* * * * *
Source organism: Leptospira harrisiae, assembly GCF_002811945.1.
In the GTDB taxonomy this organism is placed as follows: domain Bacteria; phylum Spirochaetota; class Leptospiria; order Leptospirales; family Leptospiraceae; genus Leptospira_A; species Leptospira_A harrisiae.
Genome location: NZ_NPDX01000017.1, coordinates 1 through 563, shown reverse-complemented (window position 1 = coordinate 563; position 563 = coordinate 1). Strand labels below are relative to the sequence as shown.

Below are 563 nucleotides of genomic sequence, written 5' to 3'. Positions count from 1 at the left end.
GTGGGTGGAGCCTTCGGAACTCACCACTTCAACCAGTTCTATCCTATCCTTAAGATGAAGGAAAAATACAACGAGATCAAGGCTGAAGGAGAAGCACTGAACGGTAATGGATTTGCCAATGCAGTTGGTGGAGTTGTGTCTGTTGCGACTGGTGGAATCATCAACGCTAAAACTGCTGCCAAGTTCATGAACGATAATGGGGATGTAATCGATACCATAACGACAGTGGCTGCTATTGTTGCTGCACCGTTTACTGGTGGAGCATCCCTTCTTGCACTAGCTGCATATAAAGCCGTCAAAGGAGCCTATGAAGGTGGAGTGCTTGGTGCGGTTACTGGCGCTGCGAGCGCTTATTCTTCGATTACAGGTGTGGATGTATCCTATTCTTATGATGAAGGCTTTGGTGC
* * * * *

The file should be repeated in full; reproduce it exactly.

Source organism: Leptospira harrisiae, assembly GCF_002811945.1.
In the GTDB taxonomy this organism is placed as follows: domain Bacteria; phylum Spirochaetota; class Leptospiria; order Leptospirales; family Leptospiraceae; genus Leptospira_A; species Leptospira_A harrisiae.
Genome location: NZ_NPDX01000017.1, coordinates 1 through 563, shown reverse-complemented (window position 1 = coordinate 563; position 563 = coordinate 1). Strand labels below are relative to the sequence as shown.

Below are 563 nucleotides of genomic sequence, written 5' to 3'. Positions count from 1 at the left end.
GTGGGTGGAGCCTTCGGAACTCACCACTTCAACCAGTTCTATCCTATCCTTAAGATGAAGGAAAAATACAACGAGATCAAGGCTGAAGGAGAAGCACTGAACGGTAATGGATTTGCCAATGCAGTTGGTGGAGTTGTGTCTGTTGCGACTGGTGGAATCATCAACGCTAAAACTGCTGCCAAGTTCATGAACGATAATGGGGATGTAATCGATACCATAACGACAGTGGCTGCTATTGTTGCTGCACCGTTTACTGGTGGAGCATCCCTTCTTGCACTAGCTGCATATAAAGCCGTCAAAGGAGCCTATGAAGGTGGAGTGCTTGGTGCGGTTACTGGCGCTGCGAGCGCTTATTCTTCGATTACAGGTGTGGATGTATCCTATTCTTATGATGAAGGCTTTGGTGC